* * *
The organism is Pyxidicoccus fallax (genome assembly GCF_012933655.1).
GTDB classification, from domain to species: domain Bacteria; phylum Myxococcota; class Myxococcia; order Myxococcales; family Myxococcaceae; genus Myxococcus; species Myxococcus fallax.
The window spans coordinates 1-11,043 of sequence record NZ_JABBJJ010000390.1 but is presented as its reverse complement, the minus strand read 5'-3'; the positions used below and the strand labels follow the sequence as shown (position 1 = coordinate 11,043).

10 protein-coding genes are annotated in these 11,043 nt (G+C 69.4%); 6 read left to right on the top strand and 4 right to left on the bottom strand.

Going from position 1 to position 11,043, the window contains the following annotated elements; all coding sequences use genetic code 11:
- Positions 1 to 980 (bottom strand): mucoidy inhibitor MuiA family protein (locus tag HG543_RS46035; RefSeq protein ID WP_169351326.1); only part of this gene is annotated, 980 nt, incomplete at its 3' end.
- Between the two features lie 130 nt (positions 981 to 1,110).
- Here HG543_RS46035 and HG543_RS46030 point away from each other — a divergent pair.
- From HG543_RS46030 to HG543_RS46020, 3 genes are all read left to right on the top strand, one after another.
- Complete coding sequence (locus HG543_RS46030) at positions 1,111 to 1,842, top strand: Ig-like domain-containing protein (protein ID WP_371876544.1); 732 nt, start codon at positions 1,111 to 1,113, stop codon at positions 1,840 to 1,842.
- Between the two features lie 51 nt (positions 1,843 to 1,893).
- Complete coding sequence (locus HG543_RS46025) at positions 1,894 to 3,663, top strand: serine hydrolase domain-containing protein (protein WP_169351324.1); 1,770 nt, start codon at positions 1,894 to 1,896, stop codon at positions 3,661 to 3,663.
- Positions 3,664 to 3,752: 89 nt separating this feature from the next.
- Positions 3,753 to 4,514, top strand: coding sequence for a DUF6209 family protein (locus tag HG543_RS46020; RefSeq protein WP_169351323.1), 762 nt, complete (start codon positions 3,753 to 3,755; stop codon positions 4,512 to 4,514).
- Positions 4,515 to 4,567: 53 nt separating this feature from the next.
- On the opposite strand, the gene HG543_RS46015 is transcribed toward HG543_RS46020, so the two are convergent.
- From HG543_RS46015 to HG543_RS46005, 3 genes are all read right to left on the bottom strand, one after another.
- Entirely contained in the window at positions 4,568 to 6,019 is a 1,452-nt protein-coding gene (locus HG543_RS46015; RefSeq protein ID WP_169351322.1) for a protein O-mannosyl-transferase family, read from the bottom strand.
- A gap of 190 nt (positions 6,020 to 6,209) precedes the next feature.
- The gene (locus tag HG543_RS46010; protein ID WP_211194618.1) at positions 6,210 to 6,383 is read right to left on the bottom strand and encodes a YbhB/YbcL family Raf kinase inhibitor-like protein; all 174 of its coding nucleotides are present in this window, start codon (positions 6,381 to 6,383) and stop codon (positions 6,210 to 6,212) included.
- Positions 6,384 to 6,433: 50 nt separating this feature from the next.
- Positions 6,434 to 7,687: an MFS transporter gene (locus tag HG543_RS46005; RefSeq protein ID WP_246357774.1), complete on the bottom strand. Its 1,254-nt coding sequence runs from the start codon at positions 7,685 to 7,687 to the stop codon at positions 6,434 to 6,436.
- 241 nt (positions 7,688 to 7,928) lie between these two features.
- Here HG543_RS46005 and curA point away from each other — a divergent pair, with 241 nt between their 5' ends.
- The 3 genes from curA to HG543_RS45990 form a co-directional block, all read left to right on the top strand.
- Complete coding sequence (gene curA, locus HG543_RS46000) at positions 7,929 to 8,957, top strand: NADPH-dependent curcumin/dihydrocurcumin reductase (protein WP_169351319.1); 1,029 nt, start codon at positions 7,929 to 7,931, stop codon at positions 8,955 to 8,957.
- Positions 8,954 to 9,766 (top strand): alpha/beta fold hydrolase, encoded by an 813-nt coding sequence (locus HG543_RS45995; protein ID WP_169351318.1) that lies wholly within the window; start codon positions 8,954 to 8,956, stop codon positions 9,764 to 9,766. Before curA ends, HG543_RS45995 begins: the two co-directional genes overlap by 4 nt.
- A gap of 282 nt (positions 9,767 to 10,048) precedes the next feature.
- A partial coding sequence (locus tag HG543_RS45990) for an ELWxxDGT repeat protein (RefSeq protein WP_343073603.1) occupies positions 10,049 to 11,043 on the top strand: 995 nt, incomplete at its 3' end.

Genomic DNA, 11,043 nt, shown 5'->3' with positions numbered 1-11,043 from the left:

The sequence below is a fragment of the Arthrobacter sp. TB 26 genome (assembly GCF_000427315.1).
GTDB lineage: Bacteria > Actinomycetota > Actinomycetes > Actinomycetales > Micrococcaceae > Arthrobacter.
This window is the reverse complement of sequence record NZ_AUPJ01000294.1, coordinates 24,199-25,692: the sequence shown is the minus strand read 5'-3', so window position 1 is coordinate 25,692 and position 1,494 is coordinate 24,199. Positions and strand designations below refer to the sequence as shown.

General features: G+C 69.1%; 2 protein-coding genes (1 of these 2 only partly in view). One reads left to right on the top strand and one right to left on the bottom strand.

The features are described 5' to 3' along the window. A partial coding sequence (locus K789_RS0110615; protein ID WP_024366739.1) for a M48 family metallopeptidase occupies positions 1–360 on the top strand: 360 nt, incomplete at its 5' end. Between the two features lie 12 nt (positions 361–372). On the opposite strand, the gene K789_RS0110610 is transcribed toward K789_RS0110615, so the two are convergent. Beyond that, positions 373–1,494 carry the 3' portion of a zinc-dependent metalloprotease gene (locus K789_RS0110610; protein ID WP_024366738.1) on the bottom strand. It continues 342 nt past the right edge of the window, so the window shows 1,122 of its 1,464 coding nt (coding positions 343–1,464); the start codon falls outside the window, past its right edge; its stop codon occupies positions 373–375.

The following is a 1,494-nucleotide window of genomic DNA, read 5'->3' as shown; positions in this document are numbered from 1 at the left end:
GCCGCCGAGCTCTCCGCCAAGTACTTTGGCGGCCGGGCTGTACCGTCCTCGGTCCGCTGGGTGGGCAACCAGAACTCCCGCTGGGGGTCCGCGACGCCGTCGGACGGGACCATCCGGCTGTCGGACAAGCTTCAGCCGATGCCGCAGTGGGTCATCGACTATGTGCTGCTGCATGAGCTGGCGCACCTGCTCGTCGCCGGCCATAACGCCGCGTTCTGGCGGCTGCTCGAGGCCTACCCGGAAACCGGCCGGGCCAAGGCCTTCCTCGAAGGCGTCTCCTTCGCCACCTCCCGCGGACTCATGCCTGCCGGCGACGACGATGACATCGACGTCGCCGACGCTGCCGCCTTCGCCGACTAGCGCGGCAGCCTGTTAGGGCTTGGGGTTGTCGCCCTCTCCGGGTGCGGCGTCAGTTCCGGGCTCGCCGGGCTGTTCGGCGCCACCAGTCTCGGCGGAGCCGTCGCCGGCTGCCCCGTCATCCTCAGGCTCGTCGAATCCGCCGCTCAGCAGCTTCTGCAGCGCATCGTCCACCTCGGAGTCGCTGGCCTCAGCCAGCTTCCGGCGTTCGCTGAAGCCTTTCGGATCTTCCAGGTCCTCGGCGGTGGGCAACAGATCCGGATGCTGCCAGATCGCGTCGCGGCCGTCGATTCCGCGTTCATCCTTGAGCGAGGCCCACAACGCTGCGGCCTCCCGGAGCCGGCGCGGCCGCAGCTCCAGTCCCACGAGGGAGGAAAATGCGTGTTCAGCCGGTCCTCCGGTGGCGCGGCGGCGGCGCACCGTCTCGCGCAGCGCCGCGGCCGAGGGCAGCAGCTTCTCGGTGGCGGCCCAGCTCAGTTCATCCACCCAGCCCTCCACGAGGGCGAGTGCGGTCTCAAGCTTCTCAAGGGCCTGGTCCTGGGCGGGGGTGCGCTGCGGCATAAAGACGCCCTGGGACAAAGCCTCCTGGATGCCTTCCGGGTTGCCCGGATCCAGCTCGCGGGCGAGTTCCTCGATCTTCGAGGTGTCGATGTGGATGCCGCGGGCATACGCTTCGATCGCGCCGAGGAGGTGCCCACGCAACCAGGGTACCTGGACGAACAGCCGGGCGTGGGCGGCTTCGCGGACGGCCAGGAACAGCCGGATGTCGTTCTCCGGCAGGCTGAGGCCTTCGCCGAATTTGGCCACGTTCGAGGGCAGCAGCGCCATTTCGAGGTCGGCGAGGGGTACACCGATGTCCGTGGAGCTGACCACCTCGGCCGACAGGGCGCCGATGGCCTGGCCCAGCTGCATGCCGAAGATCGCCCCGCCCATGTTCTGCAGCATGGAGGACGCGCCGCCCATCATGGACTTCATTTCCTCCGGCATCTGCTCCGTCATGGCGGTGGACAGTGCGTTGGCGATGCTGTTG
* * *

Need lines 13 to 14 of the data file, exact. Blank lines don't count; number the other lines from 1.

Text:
- Positions 3,664 to 3,752: 89 nt separating this feature from the next.
- Positions 3,753 to 4,514, top strand: coding sequence for a DUF6209 family protein (locus tag HG543_RS46020; RefSeq protein WP_169351323.1), 762 nt, complete (start codon positions 3,753 to 3,755; stop codon positions 4,512 to 4,514).